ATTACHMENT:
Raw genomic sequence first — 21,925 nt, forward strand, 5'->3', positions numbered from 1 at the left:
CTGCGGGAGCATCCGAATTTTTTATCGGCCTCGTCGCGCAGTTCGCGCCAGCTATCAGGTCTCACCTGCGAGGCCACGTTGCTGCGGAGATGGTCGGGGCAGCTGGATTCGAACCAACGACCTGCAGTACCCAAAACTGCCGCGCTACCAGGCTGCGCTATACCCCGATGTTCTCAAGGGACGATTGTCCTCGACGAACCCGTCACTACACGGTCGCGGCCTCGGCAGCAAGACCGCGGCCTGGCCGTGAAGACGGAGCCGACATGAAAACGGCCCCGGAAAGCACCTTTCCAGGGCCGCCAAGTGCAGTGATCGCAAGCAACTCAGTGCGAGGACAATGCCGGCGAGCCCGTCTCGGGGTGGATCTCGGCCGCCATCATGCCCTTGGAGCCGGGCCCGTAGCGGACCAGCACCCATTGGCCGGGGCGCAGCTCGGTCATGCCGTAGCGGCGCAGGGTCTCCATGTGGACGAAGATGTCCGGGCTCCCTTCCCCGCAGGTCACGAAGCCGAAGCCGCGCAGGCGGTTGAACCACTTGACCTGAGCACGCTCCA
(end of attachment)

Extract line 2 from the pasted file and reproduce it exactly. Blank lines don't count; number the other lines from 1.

CTGCGGGAGCATCCGAATTTTTTATCGGCCTCGTCGCGCAGTTCGCGCCAGCTATCAGGTCTCACCTGCGAGGCCACGTTGCTGCGGAGATGGTCGGGGCAGCTGGATTCGAACCAACGACCTGCAGTACCCAAAACTGCCGCGCTACCAGGCTGCGCTATACCCCGATGTTCTCAAGGGACGATTGTCCTCGACGAACCCGTCACTACACGGTCGCGGCCTCGGCAGCAAGACCGCGGCCTGGCCGTGAAGACGGAGCCGACATGAAAACGGCCCCGGAAAGCACCTTTCCAGGGCCGCCAAGTGCAGTGATCGCAAGCAACTCAGTGCGAGGACAATGCCGGCGAGCCCGTCTCGGGGTGGATCTCGGCCGCCATCATGCCCTTGGAGCCGGGCCCGTAGCGGACCAGCACCCATTGGCCGGGGCGCAGCTCGGTCATGCCGTAGCGGCGCAGGGTCTCCATGTGGACGAAGATGTCCGGGCTCCCTTCCCCGCAGGTCACGAAGCCGAAGCCGCGCAGGCGGTTGAACCACTTGACCTGAGCACGCTCCA